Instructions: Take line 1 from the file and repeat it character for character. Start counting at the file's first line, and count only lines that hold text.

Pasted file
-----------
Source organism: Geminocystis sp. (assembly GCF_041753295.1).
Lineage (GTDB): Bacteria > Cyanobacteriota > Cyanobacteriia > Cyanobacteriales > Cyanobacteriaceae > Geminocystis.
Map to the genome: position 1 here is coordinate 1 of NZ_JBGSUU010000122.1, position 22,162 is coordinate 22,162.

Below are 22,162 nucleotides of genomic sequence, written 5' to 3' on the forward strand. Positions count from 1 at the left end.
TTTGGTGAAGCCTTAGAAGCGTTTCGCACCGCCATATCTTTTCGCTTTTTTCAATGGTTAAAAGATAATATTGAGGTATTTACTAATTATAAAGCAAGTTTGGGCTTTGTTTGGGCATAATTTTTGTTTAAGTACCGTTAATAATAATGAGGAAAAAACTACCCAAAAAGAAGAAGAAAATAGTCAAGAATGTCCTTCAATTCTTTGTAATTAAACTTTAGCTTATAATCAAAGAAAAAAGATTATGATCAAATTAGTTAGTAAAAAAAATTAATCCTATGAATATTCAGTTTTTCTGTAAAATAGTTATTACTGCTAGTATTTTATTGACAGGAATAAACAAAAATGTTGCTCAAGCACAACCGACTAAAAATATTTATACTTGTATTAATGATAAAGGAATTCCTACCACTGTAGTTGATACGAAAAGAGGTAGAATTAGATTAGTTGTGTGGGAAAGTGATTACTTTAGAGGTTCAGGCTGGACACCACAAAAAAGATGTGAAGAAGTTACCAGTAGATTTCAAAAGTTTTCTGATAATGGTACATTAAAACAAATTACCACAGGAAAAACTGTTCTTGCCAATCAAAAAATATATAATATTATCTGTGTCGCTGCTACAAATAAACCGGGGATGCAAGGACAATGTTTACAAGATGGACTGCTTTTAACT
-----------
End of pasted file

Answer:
Source organism: Geminocystis sp. (assembly GCF_041753295.1).